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Textiles

Intelligent textiles balance temperature fluctuations dynamically

Intelligent textiles are increasingly used by consumers in daily life. What helps astronauts in space and scientists in Antarctica can just as well provide some benefits for the average consumer. So-called temperature controlling Phase Change Materials (PCM) are used in many products in the meantime, for example in outer ware, under ware, socks, accessories, footwear, bedding, or sleeping bags. Some more “exotic” successes are the use in body armour, cars, or medical or specific industrial applications in which the heat or temperature management plays an important role.

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© Outlast Technologies

Not too warm, not too cold – just perfect. This is the simplest way to describe this technology.

Technology

PCM textiles absorb excess body heat when too much is created and release it again to the body when needed. This influences the microclimate on the skin. Welcomed “side effect”: Sweating is reduced dramatically, temperature is balanced actively and dynamically. PCM textiles reduce overheating and shivering, the warmth is distributed regularly. Comfort is increased significantly. All day and night, the applications are many-facetted.

Bedding (mattresses, comforters, pillows) for example: the body changes its temperature several times during night. PCM products guarantee for most comfortable sleep by avoiding overheating and reducing perspiration. The sleeping person can remain in the so-called REM phase (Rapid Eye Movement) for a longer time. Sleep is healthier and he wakes up more rested.

Sweating less, freezing less

During daily work routine: the body adapts much better to external temperature impacts thanks to PCM textiles. Comfort is enormously increased even in stress situations. Apparel, shoes and seat upholstery with PCM provide more comfort. Breathable products with PCM make it automatically easier to come inside or go outside and balance temperature fluctuations, e.g. when travelling, shopping, or during other activities.

A study by Eidgenössischen Materialprüfungs- und Forschungsanstalt (EMPA), St. Gallen/Switzerland, discovered, that sweat production in apparel can be reduced up to a third. Shoes with PCM even reduce sweat production by up to 44 %. Anyone who actively works out knows the interaction: one sweats during the physical efforts and freezes easily during breaks. Quite the contrast with PCM textiles: one feels completely comfortable.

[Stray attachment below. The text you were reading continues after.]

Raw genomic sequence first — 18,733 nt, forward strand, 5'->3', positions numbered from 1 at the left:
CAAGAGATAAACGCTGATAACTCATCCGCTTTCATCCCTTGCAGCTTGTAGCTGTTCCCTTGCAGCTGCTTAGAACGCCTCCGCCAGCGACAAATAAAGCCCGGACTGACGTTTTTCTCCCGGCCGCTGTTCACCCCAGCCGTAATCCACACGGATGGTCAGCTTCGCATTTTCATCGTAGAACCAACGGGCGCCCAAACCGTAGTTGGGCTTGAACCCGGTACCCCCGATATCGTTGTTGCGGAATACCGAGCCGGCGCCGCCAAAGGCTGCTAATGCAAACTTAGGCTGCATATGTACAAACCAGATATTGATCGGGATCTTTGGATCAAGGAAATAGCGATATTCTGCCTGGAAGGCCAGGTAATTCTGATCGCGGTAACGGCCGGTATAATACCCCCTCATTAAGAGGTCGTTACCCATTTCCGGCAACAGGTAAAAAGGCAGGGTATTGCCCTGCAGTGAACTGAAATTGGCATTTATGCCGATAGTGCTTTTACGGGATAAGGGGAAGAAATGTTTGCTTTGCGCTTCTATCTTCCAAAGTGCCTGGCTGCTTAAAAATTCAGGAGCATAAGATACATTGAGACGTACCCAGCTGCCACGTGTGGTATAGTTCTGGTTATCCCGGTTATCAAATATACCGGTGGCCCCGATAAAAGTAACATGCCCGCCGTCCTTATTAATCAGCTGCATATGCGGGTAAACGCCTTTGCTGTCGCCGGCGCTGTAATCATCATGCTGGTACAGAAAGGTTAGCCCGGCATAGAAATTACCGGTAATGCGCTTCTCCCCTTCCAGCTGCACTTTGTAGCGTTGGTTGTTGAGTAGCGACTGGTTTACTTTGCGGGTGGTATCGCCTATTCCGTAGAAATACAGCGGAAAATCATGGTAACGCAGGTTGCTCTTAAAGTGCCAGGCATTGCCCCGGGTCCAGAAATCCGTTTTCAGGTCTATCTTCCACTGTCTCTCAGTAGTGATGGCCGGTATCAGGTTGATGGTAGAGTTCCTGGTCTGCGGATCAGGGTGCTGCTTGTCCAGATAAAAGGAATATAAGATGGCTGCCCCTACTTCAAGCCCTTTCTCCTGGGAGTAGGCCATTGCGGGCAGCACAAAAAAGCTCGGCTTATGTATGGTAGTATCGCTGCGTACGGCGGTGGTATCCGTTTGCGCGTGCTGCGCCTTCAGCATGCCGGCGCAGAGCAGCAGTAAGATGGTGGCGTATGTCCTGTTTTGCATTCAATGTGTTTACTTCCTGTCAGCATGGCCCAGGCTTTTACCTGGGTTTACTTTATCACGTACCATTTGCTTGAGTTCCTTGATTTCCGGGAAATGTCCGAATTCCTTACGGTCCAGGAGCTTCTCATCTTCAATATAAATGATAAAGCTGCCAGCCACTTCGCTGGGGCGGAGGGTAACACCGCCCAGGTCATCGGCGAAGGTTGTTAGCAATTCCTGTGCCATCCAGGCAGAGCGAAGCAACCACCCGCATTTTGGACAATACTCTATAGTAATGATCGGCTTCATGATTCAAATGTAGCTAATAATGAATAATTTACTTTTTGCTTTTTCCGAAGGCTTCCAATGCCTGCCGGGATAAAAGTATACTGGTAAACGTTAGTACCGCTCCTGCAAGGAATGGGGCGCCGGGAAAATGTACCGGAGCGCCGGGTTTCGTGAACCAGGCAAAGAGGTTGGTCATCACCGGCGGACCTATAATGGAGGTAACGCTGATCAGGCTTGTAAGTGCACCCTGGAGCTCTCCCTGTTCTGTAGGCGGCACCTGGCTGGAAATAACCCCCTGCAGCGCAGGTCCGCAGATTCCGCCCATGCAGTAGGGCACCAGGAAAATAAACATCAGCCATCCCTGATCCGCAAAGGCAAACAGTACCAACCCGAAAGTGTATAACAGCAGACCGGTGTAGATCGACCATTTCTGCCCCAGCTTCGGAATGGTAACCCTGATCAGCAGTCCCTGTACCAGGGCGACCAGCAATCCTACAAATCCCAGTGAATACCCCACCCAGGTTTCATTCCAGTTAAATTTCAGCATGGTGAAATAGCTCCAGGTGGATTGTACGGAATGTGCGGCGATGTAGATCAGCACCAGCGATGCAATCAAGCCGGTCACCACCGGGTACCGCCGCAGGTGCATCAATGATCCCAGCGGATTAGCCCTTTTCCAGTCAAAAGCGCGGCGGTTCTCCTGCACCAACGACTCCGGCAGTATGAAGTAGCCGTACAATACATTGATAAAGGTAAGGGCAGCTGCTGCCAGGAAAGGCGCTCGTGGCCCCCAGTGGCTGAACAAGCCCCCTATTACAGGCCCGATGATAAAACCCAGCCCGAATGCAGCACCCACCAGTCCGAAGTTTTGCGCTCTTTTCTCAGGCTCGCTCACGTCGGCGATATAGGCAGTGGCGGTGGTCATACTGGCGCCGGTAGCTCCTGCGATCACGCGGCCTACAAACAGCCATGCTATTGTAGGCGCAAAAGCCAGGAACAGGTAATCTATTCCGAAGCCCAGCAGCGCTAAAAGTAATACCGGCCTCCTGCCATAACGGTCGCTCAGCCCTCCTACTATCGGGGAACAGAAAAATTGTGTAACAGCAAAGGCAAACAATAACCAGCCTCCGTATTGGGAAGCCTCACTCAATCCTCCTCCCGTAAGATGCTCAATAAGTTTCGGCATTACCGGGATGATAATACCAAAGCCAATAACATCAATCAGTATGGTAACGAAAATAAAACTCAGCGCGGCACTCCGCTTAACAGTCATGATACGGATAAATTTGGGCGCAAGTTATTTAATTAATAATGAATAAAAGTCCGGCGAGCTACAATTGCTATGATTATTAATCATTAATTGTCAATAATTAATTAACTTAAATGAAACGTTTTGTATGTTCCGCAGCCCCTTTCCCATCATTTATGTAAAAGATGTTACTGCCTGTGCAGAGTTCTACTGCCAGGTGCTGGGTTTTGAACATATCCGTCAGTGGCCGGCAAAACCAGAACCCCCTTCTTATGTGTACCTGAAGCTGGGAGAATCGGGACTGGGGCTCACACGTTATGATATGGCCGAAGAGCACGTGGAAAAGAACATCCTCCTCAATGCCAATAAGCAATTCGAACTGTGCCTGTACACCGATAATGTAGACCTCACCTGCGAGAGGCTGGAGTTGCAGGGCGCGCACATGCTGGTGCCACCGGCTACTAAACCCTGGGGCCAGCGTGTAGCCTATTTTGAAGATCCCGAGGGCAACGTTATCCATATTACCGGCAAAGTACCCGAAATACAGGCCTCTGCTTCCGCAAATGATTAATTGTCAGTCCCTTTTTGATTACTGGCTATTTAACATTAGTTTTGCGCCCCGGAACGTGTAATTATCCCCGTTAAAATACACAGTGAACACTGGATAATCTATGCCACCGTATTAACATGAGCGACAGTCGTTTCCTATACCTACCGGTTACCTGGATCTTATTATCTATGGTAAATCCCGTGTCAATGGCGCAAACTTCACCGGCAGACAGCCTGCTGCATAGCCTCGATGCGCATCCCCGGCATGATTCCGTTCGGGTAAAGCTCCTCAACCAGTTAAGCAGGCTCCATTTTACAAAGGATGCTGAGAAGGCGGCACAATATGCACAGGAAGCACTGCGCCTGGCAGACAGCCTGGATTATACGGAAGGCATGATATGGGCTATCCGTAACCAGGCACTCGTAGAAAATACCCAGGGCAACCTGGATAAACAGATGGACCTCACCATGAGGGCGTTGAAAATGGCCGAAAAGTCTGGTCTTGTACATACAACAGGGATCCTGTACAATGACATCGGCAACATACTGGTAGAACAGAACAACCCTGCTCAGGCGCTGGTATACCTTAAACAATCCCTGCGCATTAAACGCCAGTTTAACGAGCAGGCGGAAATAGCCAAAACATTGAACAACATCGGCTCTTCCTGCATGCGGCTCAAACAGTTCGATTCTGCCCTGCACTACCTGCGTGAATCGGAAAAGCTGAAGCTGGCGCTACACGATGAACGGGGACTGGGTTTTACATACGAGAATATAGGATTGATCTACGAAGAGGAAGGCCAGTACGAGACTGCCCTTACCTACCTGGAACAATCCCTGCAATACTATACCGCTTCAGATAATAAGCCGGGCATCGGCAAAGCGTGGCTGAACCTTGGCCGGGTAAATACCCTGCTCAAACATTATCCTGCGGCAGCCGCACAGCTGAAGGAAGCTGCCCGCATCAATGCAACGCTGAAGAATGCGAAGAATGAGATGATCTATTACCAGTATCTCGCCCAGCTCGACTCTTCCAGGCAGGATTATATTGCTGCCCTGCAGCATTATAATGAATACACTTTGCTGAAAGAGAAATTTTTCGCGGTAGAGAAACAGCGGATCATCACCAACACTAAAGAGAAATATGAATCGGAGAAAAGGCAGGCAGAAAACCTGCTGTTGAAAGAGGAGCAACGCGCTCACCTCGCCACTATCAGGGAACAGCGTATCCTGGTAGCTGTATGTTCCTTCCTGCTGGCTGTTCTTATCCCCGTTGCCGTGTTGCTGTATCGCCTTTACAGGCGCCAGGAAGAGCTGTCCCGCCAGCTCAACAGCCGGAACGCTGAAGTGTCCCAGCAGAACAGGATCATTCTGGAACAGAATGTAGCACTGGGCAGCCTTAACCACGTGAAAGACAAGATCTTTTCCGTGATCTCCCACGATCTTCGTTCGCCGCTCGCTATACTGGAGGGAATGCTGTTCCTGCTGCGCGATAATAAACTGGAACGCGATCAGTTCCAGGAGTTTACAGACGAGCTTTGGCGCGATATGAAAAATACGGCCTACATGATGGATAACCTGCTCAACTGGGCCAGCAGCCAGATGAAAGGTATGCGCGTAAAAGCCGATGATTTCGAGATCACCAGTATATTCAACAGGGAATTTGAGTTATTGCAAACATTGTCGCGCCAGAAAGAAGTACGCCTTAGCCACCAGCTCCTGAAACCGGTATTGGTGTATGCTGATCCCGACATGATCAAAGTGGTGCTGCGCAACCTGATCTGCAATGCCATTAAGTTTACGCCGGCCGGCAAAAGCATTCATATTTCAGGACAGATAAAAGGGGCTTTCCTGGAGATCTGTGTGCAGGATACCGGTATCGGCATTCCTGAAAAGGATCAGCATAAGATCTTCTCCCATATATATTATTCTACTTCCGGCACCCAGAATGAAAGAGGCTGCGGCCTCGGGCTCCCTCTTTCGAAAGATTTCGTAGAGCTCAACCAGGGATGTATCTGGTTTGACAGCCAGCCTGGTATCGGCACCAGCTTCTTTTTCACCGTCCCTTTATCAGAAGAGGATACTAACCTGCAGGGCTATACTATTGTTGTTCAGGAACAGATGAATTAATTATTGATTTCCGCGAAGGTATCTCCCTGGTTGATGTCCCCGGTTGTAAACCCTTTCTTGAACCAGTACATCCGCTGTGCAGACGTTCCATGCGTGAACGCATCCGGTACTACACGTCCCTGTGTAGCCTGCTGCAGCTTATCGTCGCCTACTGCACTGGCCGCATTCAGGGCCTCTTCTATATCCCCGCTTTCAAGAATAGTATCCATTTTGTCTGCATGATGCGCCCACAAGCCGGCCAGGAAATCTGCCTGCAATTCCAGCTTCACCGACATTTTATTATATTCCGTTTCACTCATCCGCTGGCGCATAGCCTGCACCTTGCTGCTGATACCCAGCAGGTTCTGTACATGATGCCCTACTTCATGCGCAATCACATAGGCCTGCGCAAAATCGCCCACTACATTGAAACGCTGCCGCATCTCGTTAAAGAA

Skiing is another example: normally you are getting hot very fast when you are active, but you are getting cold again just as fast when you are sitting in the ski lift and do not move. PCM can help here because they absorb and store excessive heat that is produced when you ski downhill. This heat is released again in the ski lift when you would normally start being cold. Motorcyclists are convinced of this technology too because of the completely different situations they can experience in quick succession: shady pieces of woodland, sunny sections, cool air flow during driving, and heat when stopping at red lights.

Under the microscope

There are different ways to incorporate microcapsules with PCM depending on the end product and the performance you want to obtain:

  1. PCM in Fibers: the capsules are located directly in the fibers. The fibers are spun into yarns being manufactured then into fabrics or finished products such as socks, underwear or knit wear. In-fiber applications are for products being worn next to or very close to the skin.
  1. PCM in coatings: A wide range of materials can be coated. For example many products (e.g. bedding) use non-wovens that have been coated. In outdoor jackets either the actual lining is coated or they can also be applied to mid-layers put between the first layer and the lining. In this case manufacturers are free to choose any design and first layer they want.

Phase Change Materials always directly influence the micro climate between the skin and the respective product. How sensitive the human body reacts here becomes apparent when having a look at the narrow corridor you feel comfortable in. The average human body temperature is 36.6°C. The so-called core temperature of the inner body (e.g. heart, kidneys, CNS, etc.) is approximately 37°C and physiologically varies within narrow boundaries. The temperature of skin and limbs is usually lower and ranges from 28°C to 33°C, depending on the region. If the normal temperature of 36.5°C to 37.4°C gets only slightly higher or lower, it is either called fever or hypothermia. If this range is positively influenced by Phase Change Materials, the user´s comfort zone is kept more constant and hot and cold peaks are reduced.